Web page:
I was talking to a friend last night on the phone and telling her how haunting it was to me that a mother, Leigh Ann, had to hear what had happened to her children, Elyse and Ian Terry. A news story had said she had broken down when she was told that her children had been shot - and I felt the collapse. I wondered how she was doing, wondering if maybe now she could be found, loved, supported. I ran a google search and found that last month Leigh Ann stepped out to share what she's going through. Her intent was to give others strength to get through tragedy, but her pain is still so acute it's hard to draw hope from her words. Maybe the greater lesson in this is to understand the danger when ominous words are mumbled from a bitter human being. Almost always domestic killers say what they are going to do. Deputy Paul Terry told his wife if he can't have the kids, no one can. He meant that. Maybe, remembering Elyse and Ian, will give others a better chance to protect their children.
Leigh Ann did all she could. Please keep her in your prayers, every day - just add her.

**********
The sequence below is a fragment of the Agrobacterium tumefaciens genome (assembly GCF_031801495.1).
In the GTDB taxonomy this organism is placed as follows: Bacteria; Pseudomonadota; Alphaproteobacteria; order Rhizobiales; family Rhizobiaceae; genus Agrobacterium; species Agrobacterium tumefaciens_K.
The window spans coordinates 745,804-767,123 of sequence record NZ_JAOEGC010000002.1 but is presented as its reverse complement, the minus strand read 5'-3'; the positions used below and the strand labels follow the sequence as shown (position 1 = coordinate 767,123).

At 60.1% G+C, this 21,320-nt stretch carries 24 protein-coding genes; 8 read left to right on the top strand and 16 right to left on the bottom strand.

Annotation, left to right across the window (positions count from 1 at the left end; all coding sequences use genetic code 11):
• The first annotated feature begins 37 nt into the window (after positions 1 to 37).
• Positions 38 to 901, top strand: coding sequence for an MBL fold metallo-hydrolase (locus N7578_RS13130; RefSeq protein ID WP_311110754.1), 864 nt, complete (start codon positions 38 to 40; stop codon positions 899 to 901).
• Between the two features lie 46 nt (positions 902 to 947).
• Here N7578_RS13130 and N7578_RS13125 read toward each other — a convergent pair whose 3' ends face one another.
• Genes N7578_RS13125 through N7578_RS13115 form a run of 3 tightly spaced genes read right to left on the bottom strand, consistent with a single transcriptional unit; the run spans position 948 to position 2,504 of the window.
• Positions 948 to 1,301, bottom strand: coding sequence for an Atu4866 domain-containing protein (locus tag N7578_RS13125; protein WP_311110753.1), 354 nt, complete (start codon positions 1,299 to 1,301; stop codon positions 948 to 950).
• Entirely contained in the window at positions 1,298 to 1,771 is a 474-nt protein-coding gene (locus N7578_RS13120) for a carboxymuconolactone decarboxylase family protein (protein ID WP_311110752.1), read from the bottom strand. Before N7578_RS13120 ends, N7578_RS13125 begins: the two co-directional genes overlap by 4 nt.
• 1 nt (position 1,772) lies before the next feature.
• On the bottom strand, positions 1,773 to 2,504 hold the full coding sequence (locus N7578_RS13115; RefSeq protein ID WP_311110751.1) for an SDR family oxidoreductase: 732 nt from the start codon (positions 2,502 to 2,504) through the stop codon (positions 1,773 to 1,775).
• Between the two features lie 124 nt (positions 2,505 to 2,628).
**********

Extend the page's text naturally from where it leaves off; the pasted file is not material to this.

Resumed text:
[FL] Orange County Deputy Terry and his children found dead - Orange Circuit Judge Bob Wattles said he awarded temporary custody of the children last month to Paul Terry, 45, after he filed a domestic-violence complaint against his wife.
[FL] Elyse and Ian Terry killed by their Deputy father
Orange County Deputy Paul Robert Terry won custody of his kids because Orange Circuit Judge Bob Wattles believed Terry's photo of a scratch on his neck as evidence he was an abused man over the lie detector results of his wife Leigh Ann to show she did not do that, and the judge overlooked Leigh Ann's insistence that she and her children were in danger. Deputy Terry fatally shot his two children Elyse and Ian, then himself. From a news article: "...When she was told of the deaths, the children's mother, Leigh Ann Terry, broke down in a neighbor's driveway"...